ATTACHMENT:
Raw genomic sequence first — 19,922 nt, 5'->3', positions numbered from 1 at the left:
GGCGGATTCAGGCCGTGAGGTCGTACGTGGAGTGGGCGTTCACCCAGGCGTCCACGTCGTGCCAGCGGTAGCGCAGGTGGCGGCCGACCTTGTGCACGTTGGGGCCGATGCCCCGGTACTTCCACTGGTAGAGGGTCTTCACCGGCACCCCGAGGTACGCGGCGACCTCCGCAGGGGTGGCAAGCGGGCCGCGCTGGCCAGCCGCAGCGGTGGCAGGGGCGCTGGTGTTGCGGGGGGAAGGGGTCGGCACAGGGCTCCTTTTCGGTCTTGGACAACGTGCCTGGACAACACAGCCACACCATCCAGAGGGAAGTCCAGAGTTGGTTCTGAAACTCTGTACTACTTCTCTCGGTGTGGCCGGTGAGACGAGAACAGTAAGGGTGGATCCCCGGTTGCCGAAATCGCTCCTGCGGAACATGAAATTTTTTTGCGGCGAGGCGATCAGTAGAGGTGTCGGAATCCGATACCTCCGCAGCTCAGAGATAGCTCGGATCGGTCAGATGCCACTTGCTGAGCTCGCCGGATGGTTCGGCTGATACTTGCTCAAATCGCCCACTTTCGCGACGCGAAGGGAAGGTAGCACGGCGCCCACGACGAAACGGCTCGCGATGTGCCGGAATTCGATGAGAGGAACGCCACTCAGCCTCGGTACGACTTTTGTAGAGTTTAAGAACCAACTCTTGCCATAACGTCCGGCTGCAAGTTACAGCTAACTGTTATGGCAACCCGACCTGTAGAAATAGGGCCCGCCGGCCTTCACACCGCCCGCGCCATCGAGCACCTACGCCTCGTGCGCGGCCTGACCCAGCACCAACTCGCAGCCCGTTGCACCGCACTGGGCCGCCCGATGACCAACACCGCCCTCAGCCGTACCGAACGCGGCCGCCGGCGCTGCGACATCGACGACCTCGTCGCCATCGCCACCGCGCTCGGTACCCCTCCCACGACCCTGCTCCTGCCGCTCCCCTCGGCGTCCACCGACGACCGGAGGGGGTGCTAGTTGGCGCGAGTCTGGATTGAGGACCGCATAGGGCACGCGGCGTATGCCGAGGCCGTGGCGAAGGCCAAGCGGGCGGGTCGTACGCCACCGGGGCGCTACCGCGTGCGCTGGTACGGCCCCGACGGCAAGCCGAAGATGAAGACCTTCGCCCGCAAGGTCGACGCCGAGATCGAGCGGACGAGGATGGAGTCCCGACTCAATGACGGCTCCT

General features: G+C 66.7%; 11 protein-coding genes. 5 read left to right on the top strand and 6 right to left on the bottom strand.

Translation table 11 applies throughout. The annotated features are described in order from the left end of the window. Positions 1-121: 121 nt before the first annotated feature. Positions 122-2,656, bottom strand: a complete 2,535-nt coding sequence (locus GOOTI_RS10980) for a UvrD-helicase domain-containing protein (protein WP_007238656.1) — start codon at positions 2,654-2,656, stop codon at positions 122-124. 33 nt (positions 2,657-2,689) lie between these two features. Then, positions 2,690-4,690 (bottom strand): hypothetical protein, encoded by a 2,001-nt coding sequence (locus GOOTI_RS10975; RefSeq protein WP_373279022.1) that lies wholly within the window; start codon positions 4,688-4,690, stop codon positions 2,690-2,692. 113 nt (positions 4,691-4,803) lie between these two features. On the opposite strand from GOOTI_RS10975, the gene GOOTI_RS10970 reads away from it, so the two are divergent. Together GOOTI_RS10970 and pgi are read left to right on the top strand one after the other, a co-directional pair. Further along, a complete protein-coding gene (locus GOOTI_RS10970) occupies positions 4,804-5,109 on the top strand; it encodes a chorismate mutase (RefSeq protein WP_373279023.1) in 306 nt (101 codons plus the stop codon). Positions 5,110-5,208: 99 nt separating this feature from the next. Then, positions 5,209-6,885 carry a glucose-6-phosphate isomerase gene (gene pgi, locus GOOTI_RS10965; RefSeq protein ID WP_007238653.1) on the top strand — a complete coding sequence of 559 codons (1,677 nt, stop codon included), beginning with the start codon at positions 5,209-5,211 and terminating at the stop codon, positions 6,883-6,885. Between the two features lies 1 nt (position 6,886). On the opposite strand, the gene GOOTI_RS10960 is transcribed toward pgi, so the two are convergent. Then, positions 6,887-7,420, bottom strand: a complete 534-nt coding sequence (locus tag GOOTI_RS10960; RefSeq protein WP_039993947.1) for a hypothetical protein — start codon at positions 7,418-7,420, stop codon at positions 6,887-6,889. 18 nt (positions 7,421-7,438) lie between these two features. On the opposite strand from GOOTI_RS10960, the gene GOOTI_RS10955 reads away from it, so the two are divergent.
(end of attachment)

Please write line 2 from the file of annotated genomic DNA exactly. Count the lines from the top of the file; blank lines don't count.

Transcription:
GGCGGATTCAGGCCGTGAGGTCGTACGTGGAGTGGGCGTTCACCCAGGCGTCCACGTCGTGCCAGCGGTAGCGCAGGTGGCGGCCGACCTTGTGCACGTTGGGGCCGATGCCCCGGTACTTCCACTGGTAGAGGGTCTTCACCGGCACCCCGAGGTACGCGGCGACCTCCGCAGGGGTGGCAAGCGGGCCGCGCTGGCCAGCCGCAGCGGTGGCAGGGGCGCTGGTGTTGCGGGGGGAAGGGGTCGGCACAGGGCTCCTTTTCGGTCTTGGACAACGTGCCTGGACAACACAGCCACACCATCCAGAGGGAAGTCCAGAGTTGGTTCTGAAACTCTGTACTACTTCTCTCGGTGTGGCCGGTGAGACGAGAACAGTAAGGGTGGATCCCCGGTTGCCGAAATCGCTCCTGCGGAACATGAAATTTTTTTGCGGCGAGGCGATCAGTAGAGGTGTCGGAATCCGATACCTCCGCAGCTCAGAGATAGCTCGGATCGGTCAGATGCCACTTGCTGAGCTCGCCGGATGGTTCGGCTGATACTTGCTCAAATCGCCCACTTTCGCGACGCGAAGGGAAGGTAGCACGGCGCCCACGACGAAACGGCTCGCGATGTGCCGGAATTCGATGAGAGGAACGCCACTCAGCCTCGGTACGACTTTTGTAGAGTTTAAGAACCAACTCTTGCCATAACGTCCGGCTGCAAGTTACAGCTAACTGTTATGGCAACCCGACCTGTAGAAATAGGGCCCGCCGGCCTTCACACCGCCCGCGCCATCGAGCACCTACGCCTCGTGCGCGGCCTGACCCAGCACCAACTCGCAGCCCGTTGCACCGCACTGGGCCGCCCGATGACCAACACCGCCCTCAGCCGTACCGAACGCGGCCGCCGGCGCTGCGACATCGACGACCTCGTCGCCATCGCCACCGCGCTCGGTACCCCTCCCACGACCCTGCTCCTGCCGCTCCCCTCGGCGTCCACCGACGACCGGAGGGGGTGCTAGTTGGCGCGAGTCTGGATTGAGGACCGCATAGGGCACGCGGCGTATGCCGAGGCCGTGGCGAAGGCCAAGCGGGCGGGTCGTACGCCACCGGGGCGCTACCGCGTGCGCTGGTACGGCCCCGACGGCAAGCCGAAGATGAAGACCTTCGCCCGCAAGGTCGACGCCGAGATCGAGCGGACGAGGATGGAGTCCCGACTCAATGACGGCTCCT